Cash is a liquid asset in the company. It is also considered a financial analysis metric to access a company’s financial health. Moreover, it is often recommended to be used closely with profits and income statements in general (Stobierski, 2020). The usage of cash may sometimes be misleading in the following scenarios. The first shortcoming of using cash as the financial analysis metric is that cash spending may be delayed. A company may have a lot of cash at its disposal, which translates to good financial health. On the contrary, this may result from the company taking too long to make payments to its creditors hence holding more cash.
Another scenario is when the business stocks more inventory for the future. The underlying implication is that if the inventories are bought today by cash, the business will record a decline in cash flows (Klammer, 2018). A decline in cash flows may be interpreted as the company’s poor financial position. The above may not be the case since the assets have not declined as the inventory has increased, which translates into revenue increment. When revenue increases, the probability of Profit rising is somehow guaranteed.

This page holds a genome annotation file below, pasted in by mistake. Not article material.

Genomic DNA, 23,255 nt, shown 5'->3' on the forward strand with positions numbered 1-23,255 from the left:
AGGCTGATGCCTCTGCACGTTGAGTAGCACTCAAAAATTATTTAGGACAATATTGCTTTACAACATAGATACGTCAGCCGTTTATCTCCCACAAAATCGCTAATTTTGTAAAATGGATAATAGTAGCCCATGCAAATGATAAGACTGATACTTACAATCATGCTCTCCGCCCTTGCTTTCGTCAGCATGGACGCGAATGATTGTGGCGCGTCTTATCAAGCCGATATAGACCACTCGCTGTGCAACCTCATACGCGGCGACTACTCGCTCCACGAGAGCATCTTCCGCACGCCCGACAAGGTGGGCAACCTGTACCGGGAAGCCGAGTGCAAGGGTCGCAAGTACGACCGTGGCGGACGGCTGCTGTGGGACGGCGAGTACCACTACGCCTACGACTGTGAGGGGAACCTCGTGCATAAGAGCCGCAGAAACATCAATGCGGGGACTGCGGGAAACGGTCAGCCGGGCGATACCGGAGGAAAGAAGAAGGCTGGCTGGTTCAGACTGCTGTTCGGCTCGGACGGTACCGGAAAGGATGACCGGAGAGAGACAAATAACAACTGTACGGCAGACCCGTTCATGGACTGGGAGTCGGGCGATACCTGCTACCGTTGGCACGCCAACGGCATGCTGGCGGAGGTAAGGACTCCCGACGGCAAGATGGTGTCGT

Moreover, cash may increase due to an increase in sales if the cash is a good metric for analysis; this could mean the company is doing well. On the contrary, that may not be true as sales volume may increase with an increase in operating expenses, thus leaving a small portion for profits or even a deficit (Klammer, 2018). In conclusion, cash may be a good metric for financial analysis, especially when the business in question is cash-based. Any rise in cash flows could also mean high chances for profitability. It is equally important for businesses to consider other metrics before making decisions.
Klammer, T. (2018). Statement of Cash Flows: Preparation, Presentation, and Use. John Wiley & Sons.
Stobierski, T. (2020, May 5). 13 financial performance measures managers should monitor | HBS online. Retrieved June 29, 2022, from https://online.hbs.edu/blog/post/financial-performance-measures